PLANETARY is not like other comics where there are heroes and villains fighting it out. This book looks at the genres of the past 100 years from 1900 to 2000 and makes a fitting ode to world of fiction including everything from traditional work like Sherlock Holmes, Dracula, to Pulp comics The Shadow and Doc Savage, to DC figures the Justice League, Vertigo (an entire issue dedicated to the 1980's British invasion on comics) and even Marvel comics themselves (The Four references for examples). Planetary also uses pop culture like Godzilla and The Lone Ranger. This makes it that Snow and the Planetary gang are just a bunch of archeologist traveling the world in pursuit of knowledge within those 100 years including looking for monsters, aliens, other superhumans, and unusual relics in the pursuit for the betterment of mankind and out of sheer curiosity. It's a simple premise but it works out beautifully, especially those who have extensive knowledge of the histories being presented.
Each chapter within PLANETARY are mostly stand alone stories, full of action and insightful interplay between Jakita, Drummer, and Snow. But Ellis cleverly makes it through each chapter a deeper mystery gradually unfolds, building around the identity and history of Elijah Snow, as well as the true nature of Planetary and its adversaries. You'll be confused reading at first, but mostly everything gets explained and fleshed out near the course of the series. The overall themes also go into the metafictional and non-fictional (things like America landing on the Moon) that also give some insightful look of comics not like many others. It will definitely get you thinking about things.
The three One-Shots include the Planetary/The Authority: Ruling the World: standalone story featuring the two Wildstorm teams in a plot tangentially related to an element in the first issue of Planetary. Planetary/Batman: Night on Earth: features various versions and interpretations of Batman spanning the character's history. And Planetary/JLA: Terra Occulta: standalone story featuring an alternate version of Superman, Batman and Wonder Woman, who oppose a version of Planetary that act like the Four. Not as great as the regular 27 main series, but still worth your time.
Mention must be given to artist John Cassaday, who has made some of the most vivid, detailed, abstract, flashy, and emotional books out there. It's simply lovely. Cassaday's work also include Joss Whedon's Astonishing X-Men and Captain America and he actually did all 27 issues of this series (AND the Planetary/Batman issue!). Art on JLA is by Jerry Ordway, The Authority by Phil Jimenez also do great jobs.
For this 2014 omnibus is still glued/binding (will DC ever change that?), but it's still super sturdy. The book was a little tight when I took the plastic wrapping off, but it layed flat with barely any gutter lost near the spine (it might be different for other books though...). The paper is think and non-glossy, so lights won't reflect off the paper. The duskjacket uses issue #26 as the front cover, the spine of the jacket is black with simple modern text of "The Planetary Omnibus", with the back jacket being blue and made up of puzzle pieces and the summary of the book. The really cool part here is under the duskjacket. The cover itself looks like the Planetary Guides illustrated from the book! This gives it a unique look and vibe of that of a travel/dictionary. Well done on that part, DC! Beyond the 27 issues, the preview issues, and three One-Shots, we get every cover of the singles, trades, AND Absolute Editions, including the script to issue #1. Some sketches, a teaser ad, and introduction by Alan Moore and Afterword by Joss Whedon.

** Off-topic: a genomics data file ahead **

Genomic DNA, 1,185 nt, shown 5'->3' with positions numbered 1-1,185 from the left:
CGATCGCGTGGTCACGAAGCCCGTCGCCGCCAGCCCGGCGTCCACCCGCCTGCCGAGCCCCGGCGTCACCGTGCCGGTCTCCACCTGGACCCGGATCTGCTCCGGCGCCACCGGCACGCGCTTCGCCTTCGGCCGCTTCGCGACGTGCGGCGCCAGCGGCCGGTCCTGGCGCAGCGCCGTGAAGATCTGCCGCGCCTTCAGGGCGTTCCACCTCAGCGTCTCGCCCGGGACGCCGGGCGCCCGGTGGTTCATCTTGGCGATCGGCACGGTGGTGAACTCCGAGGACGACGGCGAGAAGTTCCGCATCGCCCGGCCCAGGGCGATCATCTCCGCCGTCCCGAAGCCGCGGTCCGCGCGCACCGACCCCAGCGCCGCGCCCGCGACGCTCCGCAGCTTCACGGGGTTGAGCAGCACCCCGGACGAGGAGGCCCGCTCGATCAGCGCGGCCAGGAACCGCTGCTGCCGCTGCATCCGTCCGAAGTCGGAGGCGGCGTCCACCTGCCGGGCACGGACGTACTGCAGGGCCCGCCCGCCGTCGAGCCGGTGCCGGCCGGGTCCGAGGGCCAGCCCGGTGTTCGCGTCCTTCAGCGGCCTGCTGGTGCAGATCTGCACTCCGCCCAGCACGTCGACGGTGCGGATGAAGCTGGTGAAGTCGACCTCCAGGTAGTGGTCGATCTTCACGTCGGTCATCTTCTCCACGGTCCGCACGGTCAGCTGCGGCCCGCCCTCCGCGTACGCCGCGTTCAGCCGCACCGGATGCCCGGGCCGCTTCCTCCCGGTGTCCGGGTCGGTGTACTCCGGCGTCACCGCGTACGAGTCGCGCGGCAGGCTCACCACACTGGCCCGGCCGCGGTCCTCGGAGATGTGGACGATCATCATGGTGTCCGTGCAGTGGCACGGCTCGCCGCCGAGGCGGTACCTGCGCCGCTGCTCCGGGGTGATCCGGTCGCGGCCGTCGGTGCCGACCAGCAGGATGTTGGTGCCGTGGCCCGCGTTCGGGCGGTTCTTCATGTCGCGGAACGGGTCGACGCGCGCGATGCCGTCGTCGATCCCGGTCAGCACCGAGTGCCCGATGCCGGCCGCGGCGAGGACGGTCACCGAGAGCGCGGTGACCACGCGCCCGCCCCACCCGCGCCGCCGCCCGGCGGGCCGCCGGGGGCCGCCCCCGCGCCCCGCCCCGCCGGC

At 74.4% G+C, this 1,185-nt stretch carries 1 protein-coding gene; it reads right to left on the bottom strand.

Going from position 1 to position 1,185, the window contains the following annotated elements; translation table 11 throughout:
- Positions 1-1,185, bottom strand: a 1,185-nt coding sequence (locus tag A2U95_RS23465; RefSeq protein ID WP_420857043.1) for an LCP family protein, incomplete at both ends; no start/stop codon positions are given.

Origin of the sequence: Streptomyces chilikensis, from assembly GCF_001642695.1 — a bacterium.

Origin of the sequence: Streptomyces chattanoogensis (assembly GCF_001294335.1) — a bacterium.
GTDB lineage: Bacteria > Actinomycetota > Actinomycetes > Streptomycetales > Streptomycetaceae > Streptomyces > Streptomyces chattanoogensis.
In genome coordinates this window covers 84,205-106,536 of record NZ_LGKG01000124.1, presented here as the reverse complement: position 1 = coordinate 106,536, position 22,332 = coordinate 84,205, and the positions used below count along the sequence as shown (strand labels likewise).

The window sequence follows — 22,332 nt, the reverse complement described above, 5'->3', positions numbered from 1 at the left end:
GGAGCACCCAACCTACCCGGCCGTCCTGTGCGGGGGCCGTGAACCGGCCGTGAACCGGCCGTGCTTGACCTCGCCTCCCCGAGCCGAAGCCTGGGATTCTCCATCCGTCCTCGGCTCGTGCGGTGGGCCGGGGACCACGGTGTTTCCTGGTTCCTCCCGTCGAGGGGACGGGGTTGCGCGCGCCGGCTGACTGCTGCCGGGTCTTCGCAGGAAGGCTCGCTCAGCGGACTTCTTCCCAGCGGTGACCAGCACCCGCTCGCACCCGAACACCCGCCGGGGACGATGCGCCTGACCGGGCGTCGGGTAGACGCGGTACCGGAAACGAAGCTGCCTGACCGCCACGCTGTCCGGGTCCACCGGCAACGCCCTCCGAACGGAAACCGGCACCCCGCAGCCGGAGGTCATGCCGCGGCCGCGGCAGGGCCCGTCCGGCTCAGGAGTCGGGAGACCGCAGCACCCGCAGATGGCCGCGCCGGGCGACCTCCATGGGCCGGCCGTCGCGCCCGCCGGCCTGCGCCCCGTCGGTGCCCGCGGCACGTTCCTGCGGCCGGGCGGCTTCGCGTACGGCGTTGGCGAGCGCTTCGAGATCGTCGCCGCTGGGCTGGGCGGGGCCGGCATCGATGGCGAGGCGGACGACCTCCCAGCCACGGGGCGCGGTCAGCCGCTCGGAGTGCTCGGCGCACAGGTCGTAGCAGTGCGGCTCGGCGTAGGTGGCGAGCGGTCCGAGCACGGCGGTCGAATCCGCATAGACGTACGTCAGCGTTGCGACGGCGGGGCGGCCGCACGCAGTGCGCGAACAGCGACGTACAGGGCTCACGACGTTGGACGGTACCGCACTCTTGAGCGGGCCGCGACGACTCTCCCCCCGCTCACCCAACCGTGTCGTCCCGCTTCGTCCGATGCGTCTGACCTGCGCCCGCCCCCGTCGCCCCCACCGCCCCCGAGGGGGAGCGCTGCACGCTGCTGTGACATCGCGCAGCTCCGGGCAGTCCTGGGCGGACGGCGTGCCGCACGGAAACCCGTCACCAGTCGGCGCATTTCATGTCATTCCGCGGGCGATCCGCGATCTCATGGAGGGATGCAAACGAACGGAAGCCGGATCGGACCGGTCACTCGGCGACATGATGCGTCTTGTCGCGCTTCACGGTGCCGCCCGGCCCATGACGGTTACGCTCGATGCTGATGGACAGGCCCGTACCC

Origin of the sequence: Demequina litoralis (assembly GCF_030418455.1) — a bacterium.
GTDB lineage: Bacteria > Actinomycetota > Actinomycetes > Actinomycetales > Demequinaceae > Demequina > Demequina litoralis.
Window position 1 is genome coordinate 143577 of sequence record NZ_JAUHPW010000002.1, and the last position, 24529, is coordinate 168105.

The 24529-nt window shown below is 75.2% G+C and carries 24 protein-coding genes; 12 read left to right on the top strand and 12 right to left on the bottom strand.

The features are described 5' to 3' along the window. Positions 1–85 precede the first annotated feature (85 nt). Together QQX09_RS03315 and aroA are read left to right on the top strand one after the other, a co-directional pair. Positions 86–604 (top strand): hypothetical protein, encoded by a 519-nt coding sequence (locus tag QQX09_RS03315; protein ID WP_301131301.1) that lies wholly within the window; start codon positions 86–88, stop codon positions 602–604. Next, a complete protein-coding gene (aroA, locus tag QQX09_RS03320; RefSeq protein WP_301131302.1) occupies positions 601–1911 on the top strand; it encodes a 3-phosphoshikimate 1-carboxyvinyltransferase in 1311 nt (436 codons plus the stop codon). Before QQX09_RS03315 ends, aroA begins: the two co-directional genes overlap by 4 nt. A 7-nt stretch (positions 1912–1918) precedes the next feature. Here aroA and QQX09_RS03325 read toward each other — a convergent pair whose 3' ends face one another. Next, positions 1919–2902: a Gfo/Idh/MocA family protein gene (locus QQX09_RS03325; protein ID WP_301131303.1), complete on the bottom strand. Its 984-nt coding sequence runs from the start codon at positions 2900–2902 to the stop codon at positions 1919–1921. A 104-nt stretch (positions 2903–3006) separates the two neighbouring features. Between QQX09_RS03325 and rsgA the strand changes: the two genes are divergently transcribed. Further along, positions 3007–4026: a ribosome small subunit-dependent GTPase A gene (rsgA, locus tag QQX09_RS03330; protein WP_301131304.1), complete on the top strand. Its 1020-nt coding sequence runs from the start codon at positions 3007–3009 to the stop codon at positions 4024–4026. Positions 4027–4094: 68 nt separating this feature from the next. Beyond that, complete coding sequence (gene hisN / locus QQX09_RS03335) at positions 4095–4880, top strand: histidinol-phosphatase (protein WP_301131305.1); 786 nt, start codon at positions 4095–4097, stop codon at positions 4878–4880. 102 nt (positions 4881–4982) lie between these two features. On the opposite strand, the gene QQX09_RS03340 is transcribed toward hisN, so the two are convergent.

Overall, if there are any problems, it that this isn't like convential comics. It has it's share of slower and wordier issues, as well as confusing plots and concepts of metafiction that might make your head spin (though I do not think it's as deep as the likes of Grant Morrison, just so you know). So it's not for everyone. And considering this was published under the Wildstorm brand, this is for teens to adults. There is quite a lot of cursing and adult themes without going mature status, so this is not for children (you already know that, but it's still a heads up).
None the less, PLANETARY OMNIBUS is possibly one of my favorite series now and I can see why this series set the bar for comics in a lot of ways. Great characters, superb storytelling, enriching art, and a ton of content for the price at $75 and cheaper under Amazon (there's enough here where this could be a $100 book) AND it has the three One-Shots that the expensive Absolutes do not have. The only flaw might be the high-concept and ideas Ellis works with, but I think the positives greatly outweight the negatives. So buy this omnibus if you are a fan of Ellis, or Cassaday, or a college student who want a thorough look at the comic world and literature itself. This is one of the best series that deserves its place on the bookshelf with the other classic.